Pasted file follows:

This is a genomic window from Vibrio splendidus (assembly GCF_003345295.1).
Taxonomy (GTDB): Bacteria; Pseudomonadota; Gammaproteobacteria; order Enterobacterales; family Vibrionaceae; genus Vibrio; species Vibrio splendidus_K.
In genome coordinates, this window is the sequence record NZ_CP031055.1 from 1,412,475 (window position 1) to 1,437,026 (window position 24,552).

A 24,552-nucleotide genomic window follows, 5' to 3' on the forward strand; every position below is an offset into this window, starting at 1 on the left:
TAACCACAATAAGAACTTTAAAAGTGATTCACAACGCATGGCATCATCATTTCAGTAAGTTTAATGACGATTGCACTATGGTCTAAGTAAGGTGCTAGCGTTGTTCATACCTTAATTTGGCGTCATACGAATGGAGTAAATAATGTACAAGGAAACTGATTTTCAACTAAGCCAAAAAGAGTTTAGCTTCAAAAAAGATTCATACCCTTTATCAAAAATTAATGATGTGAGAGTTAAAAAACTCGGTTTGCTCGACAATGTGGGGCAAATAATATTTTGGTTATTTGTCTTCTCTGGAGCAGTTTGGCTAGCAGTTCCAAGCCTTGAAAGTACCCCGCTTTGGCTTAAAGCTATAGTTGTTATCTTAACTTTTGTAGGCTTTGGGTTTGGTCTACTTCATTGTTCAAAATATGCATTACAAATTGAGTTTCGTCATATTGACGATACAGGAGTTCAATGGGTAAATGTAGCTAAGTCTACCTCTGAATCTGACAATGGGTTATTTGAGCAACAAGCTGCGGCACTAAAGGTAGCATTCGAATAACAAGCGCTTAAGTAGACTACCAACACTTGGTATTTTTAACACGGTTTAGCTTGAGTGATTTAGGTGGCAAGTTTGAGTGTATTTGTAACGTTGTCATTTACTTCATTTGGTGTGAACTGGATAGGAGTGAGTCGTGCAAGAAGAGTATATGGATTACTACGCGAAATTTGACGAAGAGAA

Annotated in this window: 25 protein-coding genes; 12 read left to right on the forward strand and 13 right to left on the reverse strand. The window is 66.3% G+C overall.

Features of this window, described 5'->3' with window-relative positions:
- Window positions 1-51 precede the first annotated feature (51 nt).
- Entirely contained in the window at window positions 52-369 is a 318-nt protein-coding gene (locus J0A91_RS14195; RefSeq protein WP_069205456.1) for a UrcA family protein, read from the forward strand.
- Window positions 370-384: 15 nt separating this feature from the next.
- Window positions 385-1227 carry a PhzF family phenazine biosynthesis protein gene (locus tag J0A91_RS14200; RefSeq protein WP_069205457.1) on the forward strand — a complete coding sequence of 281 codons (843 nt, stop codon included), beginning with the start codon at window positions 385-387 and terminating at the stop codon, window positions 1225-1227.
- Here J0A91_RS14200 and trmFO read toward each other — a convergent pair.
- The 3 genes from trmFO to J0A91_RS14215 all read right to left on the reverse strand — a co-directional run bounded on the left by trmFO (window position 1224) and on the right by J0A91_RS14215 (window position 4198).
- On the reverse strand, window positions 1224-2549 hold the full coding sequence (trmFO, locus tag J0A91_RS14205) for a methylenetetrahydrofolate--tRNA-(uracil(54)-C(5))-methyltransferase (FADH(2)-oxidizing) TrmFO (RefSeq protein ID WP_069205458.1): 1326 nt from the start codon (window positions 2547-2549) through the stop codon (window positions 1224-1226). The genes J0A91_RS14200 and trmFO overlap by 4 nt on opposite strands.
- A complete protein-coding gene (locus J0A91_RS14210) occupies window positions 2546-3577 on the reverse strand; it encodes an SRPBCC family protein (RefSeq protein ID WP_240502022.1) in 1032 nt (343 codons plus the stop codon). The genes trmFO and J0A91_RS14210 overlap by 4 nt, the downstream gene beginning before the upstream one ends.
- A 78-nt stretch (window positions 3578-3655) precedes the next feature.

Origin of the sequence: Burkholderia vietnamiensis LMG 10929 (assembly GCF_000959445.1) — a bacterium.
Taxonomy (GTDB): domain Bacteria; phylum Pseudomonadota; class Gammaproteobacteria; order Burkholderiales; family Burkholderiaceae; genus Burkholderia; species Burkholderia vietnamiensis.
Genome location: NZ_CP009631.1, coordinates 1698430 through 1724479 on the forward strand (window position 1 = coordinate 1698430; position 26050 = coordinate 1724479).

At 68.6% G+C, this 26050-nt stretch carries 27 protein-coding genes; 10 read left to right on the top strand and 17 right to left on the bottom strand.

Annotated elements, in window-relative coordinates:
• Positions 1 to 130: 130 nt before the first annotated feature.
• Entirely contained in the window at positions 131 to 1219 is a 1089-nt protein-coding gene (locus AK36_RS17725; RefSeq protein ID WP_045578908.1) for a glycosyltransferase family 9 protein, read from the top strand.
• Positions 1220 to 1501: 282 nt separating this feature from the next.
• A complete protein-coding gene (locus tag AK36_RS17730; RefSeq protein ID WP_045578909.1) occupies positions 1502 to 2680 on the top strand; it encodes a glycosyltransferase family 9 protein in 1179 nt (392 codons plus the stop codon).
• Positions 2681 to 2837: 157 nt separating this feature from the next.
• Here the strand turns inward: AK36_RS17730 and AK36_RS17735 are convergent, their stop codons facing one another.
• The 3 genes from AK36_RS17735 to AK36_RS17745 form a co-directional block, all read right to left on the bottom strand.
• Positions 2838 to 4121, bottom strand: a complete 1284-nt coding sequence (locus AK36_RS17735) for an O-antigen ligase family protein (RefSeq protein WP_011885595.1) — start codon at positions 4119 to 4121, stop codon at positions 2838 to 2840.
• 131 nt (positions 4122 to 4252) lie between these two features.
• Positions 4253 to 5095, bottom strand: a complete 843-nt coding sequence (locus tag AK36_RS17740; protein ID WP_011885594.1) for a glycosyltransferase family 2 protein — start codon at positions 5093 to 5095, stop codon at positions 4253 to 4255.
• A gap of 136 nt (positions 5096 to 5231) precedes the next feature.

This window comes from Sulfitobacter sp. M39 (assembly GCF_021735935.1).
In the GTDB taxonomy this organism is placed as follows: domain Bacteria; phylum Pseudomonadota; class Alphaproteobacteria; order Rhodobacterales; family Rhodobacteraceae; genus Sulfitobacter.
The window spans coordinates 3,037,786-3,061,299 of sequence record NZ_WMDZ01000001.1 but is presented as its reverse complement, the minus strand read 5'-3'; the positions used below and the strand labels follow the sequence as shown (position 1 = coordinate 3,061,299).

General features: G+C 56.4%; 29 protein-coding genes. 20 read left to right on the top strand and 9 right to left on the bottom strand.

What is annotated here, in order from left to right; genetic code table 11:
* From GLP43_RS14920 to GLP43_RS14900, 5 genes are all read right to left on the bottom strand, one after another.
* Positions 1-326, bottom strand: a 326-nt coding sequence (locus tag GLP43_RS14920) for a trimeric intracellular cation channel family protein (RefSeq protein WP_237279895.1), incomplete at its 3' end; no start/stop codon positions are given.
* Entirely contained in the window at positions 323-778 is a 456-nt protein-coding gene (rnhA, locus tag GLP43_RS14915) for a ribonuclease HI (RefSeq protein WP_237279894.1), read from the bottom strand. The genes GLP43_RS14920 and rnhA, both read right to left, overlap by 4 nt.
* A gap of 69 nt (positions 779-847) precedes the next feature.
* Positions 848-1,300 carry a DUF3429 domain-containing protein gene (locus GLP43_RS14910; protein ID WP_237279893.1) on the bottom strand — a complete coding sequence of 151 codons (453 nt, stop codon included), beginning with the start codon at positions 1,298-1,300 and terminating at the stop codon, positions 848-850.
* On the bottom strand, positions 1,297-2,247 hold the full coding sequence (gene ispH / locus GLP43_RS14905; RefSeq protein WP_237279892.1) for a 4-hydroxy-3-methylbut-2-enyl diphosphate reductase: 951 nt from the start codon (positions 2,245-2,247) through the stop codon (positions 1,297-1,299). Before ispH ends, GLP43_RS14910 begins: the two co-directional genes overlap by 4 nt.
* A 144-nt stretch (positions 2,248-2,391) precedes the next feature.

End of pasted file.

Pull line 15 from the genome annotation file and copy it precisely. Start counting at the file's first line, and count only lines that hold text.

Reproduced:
- A complete protein-coding gene (locus J0A91_RS14210) occupies window positions 2546-3577 on the reverse strand; it encodes an SRPBCC family protein (RefSeq protein ID WP_240502022.1) in 1032 nt (343 codons plus the stop codon). The genes trmFO and J0A91_RS14210 overlap by 4 nt, the downstream gene beginning before the upstream one ends.